The experience, he said, was “life-changing” — not only for the DakotAbilities participants who played roles in each production, but also for those in the audience.
“We’re really striving to strengthen communication and memory skills. What we’ve seen is that in learning about theatre, people build independence skills they never had before. Many of our cast members are non-verbal and many are in wheelchairs — participating in a theatre production gives them the opportunity to make choices and have options like they’ve never had before.”— Kevin Earlywine, Program Coordinator, Black Hills Playhouse Education Department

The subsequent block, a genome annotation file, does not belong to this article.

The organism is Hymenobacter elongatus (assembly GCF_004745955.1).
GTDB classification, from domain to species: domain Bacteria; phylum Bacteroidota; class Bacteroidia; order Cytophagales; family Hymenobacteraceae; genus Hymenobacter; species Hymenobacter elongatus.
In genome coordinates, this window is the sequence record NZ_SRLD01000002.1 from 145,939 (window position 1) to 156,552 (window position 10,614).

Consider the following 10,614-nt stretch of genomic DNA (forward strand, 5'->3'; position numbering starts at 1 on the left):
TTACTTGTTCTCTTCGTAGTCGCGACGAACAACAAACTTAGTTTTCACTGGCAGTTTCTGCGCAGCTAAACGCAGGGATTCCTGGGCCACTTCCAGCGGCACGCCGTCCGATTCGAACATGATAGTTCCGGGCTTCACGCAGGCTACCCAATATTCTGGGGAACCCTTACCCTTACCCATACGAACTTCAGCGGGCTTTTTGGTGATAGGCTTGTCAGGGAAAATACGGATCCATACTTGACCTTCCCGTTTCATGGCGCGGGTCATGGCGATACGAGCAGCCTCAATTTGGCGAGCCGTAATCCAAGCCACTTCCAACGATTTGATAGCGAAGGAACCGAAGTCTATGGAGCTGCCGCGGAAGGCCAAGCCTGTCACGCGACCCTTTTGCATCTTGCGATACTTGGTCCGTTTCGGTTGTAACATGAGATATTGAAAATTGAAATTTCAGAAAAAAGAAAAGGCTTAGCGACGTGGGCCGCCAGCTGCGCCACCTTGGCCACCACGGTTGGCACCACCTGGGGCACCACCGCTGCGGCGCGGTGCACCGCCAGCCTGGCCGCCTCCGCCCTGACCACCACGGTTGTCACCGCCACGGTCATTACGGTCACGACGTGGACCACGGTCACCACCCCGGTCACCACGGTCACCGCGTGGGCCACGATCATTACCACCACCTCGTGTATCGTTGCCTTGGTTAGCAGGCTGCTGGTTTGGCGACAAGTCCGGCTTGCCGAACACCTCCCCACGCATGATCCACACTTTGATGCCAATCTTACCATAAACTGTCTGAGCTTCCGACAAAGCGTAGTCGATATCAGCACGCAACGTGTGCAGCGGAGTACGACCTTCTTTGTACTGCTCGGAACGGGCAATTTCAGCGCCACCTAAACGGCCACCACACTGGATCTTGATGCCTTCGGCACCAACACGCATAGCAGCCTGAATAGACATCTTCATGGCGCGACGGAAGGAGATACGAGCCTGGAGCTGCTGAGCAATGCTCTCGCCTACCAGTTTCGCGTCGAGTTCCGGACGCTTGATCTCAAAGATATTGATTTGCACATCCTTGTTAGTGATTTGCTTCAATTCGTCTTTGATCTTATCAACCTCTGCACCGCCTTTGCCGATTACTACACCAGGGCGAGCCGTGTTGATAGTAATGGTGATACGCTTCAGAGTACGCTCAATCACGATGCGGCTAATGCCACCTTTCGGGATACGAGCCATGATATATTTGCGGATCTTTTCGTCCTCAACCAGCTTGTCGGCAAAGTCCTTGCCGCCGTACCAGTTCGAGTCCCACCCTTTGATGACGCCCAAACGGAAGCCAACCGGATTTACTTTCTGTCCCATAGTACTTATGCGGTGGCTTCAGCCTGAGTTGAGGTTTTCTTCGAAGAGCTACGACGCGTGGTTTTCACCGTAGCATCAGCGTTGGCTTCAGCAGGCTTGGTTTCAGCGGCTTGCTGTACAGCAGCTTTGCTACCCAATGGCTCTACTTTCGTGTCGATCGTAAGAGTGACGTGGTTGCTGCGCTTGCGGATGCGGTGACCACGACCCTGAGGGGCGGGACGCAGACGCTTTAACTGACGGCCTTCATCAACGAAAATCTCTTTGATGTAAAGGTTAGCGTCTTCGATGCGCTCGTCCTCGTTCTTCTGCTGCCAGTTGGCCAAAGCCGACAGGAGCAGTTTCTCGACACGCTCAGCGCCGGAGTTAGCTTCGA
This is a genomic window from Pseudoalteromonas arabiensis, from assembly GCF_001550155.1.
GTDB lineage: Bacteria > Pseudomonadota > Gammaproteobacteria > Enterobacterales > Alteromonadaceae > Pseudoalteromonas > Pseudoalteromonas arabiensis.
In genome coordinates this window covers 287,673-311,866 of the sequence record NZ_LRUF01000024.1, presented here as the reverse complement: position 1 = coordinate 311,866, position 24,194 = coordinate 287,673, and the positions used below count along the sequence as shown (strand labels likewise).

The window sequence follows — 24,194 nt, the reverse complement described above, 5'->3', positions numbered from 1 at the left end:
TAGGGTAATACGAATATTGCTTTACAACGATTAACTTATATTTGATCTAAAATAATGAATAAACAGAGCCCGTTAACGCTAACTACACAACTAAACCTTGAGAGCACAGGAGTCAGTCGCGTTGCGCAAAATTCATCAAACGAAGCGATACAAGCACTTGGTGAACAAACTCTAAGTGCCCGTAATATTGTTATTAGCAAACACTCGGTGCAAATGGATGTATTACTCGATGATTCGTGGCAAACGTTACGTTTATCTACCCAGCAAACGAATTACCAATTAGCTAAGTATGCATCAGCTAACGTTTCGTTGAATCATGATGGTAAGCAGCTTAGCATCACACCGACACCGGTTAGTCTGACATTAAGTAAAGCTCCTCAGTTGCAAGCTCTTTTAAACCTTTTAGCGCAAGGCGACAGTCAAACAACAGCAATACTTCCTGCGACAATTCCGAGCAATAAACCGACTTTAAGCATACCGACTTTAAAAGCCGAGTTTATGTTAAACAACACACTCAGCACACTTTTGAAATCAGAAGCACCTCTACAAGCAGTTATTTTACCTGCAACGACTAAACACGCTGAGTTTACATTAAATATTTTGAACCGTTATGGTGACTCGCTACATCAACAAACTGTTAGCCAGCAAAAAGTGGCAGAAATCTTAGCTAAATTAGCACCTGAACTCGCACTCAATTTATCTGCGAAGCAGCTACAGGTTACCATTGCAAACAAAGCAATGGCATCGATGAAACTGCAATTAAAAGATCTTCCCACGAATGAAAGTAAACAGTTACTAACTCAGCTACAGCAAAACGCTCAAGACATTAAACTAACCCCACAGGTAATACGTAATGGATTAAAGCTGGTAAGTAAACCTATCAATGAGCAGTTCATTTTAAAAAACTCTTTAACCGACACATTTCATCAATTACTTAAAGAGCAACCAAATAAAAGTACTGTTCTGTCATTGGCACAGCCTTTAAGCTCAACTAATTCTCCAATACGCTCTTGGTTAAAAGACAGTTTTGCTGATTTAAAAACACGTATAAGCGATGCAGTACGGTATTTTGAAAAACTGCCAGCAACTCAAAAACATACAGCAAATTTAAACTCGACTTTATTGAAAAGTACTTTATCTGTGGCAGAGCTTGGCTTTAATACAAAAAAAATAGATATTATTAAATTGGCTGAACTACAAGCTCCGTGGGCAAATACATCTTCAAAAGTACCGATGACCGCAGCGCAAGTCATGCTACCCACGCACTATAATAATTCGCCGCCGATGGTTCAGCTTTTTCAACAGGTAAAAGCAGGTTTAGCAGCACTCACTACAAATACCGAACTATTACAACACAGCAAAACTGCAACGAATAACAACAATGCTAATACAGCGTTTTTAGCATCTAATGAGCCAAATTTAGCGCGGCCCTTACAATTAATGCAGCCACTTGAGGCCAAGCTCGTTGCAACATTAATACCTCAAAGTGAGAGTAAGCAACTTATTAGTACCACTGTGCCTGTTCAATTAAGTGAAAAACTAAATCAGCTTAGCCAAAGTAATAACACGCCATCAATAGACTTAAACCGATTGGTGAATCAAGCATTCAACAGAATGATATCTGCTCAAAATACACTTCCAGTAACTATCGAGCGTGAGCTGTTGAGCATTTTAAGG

Patrick Gale serves as the Community Foundation's vice president for community investment. He called the chance to support a program that creates new opportunities and teaches new skills a win-win.
“Here, we often say that the arts have the power to unite us and inspire us. When we looked at this program, we saw the arts as a catalyst for so much more — as something that could open doors and remove obstacles for those with disabilities,” Gale said. “While participants of this amazing program are learning new skills and building new levels of independence, those of us who have the privilege of watching these productions come away with new a understanding and a deeper awareness of the connections we all share. We’re honored to support this important program with a grant from our Community Fund.”
Seeing Opportunity Through a Different Lens
When it comes to casting mainstream theatre productions, Earlywine said there’s always a fear those with disabilities or developmental challenges will be overlooked because of the time it takes to adapt a show to their individual needs.